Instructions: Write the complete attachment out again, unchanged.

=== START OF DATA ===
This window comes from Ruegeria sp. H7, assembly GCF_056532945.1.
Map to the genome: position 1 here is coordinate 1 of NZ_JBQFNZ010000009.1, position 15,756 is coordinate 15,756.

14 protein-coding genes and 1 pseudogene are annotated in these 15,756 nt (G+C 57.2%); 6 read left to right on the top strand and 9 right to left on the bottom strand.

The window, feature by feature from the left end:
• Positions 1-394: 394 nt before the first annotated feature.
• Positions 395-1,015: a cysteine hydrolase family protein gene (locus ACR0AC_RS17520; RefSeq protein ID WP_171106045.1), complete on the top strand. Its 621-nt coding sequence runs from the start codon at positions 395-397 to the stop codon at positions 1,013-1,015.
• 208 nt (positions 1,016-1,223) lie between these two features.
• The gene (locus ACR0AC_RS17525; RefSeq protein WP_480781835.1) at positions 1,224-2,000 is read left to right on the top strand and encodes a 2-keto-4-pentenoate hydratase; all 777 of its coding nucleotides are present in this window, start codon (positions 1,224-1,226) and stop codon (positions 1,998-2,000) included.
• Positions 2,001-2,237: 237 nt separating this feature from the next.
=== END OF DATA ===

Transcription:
This window comes from Ruegeria sp. H7, assembly GCF_056532945.1.
Map to the genome: position 1 here is coordinate 1 of NZ_JBQFNZ010000009.1, position 15,756 is coordinate 15,756.

14 protein-coding genes and 1 pseudogene are annotated in these 15,756 nt (G+C 57.2%); 6 read left to right on the top strand and 9 right to left on the bottom strand.

The window, feature by feature from the left end:
• Positions 1-394: 394 nt before the first annotated feature.
• Positions 395-1,015: a cysteine hydrolase family protein gene (locus ACR0AC_RS17520; RefSeq protein ID WP_171106045.1), complete on the top strand. Its 621-nt coding sequence runs from the start codon at positions 395-397 to the stop codon at positions 1,013-1,015.
• 208 nt (positions 1,016-1,223) lie between these two features.
• The gene (locus ACR0AC_RS17525; RefSeq protein WP_480781835.1) at positions 1,224-2,000 is read left to right on the top strand and encodes a 2-keto-4-pentenoate hydratase; all 777 of its coding nucleotides are present in this window, start codon (positions 1,224-1,226) and stop codon (positions 1,998-2,000) included.
• Positions 2,001-2,237: 237 nt separating this feature from the next.